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Front cover of book
below is description of book project



A Walk across Europe to Kosovo

The pretext to my photography is difficulty, complication and obsession. Pictures that are diffcult to catagorize in terms of both style, genre and subject. I think of a photograph as a document of an event which has taken place, either in the 'real' world or our perception of it. The idea that a photograph is only interesting if the event was significant or if the environment in which the event took place was unique, is to me rhetorical and unimportant. For me photography is about all those other pictures that you do not see on TV or find in the magazines. Those pictures that are overlooked, unnoticed or indifferent. Pictures which do not exist in our visual vocabulary or overexposed mind. Pictures that do not exist until you are confronted with the image.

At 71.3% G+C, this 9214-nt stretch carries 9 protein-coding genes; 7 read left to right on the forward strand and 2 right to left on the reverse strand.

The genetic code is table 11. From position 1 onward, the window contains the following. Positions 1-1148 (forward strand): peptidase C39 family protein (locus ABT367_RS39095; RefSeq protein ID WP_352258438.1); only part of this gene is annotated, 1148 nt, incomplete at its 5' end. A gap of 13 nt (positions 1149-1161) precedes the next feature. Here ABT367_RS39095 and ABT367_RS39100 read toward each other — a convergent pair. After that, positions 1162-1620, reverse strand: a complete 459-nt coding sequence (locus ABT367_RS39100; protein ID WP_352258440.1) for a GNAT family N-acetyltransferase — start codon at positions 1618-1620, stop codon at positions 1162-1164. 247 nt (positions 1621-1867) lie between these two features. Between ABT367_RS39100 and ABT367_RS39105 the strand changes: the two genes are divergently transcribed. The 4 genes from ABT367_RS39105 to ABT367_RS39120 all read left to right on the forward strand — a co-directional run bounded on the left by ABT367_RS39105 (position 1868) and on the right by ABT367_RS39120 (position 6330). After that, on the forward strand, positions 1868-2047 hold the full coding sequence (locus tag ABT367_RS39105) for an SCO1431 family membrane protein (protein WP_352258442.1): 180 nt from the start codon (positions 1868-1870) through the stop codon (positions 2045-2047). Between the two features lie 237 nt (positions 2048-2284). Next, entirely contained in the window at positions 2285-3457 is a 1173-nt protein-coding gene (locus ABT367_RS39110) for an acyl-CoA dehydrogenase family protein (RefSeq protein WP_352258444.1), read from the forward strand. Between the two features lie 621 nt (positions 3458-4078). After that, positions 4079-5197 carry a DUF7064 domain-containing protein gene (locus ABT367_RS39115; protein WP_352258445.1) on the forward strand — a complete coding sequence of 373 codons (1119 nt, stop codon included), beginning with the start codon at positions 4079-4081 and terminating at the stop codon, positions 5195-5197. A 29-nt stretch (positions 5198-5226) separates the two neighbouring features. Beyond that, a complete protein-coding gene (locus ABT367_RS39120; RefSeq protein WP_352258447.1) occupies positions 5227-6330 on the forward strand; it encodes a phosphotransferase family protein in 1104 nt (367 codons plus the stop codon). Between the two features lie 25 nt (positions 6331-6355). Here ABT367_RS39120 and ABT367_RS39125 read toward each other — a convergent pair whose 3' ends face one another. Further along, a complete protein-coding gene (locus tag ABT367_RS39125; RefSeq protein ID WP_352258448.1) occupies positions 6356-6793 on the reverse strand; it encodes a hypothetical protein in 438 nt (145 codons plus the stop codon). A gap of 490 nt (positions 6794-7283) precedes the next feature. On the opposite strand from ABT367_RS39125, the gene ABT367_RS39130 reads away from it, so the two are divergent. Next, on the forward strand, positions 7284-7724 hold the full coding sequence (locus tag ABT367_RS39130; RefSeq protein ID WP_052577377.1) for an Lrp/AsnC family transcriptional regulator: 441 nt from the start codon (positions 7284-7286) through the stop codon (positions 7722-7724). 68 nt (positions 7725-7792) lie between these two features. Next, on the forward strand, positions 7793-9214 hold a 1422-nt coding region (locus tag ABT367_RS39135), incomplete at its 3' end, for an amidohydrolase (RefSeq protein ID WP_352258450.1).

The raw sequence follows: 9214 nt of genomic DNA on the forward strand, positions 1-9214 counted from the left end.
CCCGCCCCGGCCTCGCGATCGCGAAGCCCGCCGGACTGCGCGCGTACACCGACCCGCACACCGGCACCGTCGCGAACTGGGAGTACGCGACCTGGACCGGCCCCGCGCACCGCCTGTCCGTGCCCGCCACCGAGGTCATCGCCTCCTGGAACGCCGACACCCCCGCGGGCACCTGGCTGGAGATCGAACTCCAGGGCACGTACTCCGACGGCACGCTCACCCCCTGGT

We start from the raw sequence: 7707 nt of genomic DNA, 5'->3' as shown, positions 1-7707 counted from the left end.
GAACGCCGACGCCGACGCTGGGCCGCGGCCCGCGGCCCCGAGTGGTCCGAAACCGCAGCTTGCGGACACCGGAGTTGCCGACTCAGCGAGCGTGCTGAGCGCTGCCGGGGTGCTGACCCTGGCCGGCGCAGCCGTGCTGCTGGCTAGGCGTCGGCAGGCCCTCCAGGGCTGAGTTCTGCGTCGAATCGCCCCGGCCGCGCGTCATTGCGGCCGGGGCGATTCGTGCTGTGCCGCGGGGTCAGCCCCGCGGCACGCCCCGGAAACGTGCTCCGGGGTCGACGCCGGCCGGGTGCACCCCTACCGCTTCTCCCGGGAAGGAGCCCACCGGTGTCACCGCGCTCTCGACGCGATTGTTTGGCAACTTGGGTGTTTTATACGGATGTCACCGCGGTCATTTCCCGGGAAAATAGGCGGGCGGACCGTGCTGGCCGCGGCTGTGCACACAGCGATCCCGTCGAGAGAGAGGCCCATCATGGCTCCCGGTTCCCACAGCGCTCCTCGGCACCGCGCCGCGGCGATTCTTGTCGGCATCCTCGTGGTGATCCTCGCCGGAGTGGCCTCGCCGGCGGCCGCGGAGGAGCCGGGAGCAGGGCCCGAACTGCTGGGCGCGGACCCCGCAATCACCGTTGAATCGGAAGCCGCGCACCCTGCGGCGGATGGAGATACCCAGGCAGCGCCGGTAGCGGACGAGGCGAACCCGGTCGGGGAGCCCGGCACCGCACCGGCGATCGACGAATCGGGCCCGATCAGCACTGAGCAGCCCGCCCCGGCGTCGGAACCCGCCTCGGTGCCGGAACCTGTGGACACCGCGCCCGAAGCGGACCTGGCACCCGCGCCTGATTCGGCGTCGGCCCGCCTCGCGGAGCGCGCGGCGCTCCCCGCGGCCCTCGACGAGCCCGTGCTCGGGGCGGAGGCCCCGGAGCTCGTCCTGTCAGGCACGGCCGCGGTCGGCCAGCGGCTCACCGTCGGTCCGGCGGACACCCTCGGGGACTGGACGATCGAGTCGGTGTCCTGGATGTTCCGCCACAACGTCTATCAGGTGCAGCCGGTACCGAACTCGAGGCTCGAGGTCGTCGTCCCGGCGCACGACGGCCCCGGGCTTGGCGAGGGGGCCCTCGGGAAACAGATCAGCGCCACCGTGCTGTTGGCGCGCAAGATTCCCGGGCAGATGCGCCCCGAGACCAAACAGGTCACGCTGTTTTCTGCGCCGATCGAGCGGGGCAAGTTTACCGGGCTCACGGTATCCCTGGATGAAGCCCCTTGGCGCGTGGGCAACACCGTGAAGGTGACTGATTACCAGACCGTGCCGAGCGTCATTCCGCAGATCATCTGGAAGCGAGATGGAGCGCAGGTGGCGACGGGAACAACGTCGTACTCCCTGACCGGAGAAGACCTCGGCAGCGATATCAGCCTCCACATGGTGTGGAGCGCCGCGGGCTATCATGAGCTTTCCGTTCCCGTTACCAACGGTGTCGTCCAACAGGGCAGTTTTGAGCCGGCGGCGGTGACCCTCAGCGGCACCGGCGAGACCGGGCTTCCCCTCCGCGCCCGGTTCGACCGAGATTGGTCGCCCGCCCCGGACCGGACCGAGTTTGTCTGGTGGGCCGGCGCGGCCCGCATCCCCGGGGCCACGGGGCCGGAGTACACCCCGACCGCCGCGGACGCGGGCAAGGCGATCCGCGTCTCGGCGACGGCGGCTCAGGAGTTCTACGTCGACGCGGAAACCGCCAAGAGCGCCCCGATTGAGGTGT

Interventions was conceived under the influence of war in Europe and my anger and frustration with the conflict in the Balkan and the representation in the media. In the guise of a landscape painter (plein air) I began walking through Europe putting myself in the picture as a frontman; my own subjective broadcaster, interpreter and adventurer. I wanted to challenge the artist's social function and explore people's perception of art and its possibilities of creating a dialoque for peace. The European landscape was my canvas to set marks upon and to draw a line. To interrupt and to engage with the environment and with the people. Using my own body as the medium to express, reference and question the notion of pictorial representation and practice through the use of photography and video instead of paint to a canvas.